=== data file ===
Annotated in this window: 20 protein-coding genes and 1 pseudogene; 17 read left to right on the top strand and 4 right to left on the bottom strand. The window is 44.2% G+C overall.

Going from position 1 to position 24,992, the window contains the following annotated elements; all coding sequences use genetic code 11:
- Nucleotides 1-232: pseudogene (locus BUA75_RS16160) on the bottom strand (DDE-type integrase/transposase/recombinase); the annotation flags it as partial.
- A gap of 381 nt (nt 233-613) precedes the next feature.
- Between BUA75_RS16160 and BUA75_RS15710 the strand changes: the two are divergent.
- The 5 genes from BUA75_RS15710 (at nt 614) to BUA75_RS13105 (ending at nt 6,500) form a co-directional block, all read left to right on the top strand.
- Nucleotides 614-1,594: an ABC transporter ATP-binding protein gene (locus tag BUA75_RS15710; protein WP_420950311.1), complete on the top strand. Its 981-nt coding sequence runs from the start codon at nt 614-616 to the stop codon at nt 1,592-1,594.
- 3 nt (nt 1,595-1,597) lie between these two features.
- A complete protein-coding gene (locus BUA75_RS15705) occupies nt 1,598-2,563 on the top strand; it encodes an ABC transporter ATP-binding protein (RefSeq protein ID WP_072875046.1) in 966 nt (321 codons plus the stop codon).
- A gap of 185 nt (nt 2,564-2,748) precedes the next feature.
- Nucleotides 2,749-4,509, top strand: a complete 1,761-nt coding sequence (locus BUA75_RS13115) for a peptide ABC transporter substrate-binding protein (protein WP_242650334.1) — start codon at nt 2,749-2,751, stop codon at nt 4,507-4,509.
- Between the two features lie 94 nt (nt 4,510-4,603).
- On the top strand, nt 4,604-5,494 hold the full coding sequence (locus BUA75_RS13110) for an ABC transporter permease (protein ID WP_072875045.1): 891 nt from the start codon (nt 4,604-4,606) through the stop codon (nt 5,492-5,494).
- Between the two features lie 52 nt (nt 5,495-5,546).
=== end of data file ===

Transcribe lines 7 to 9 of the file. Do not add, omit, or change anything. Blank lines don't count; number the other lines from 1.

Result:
- Nucleotides 614-1,594: an ABC transporter ATP-binding protein gene (locus tag BUA75_RS15710; protein WP_420950311.1), complete on the top strand. Its 981-nt coding sequence runs from the start codon at nt 614-616 to the stop codon at nt 1,592-1,594.
- 3 nt (nt 1,595-1,597) lie between these two features.
- A complete protein-coding gene (locus BUA75_RS15705) occupies nt 1,598-2,563 on the top strand; it encodes an ABC transporter ATP-binding protein (RefSeq protein ID WP_072875046.1) in 966 nt (321 codons plus the stop codon).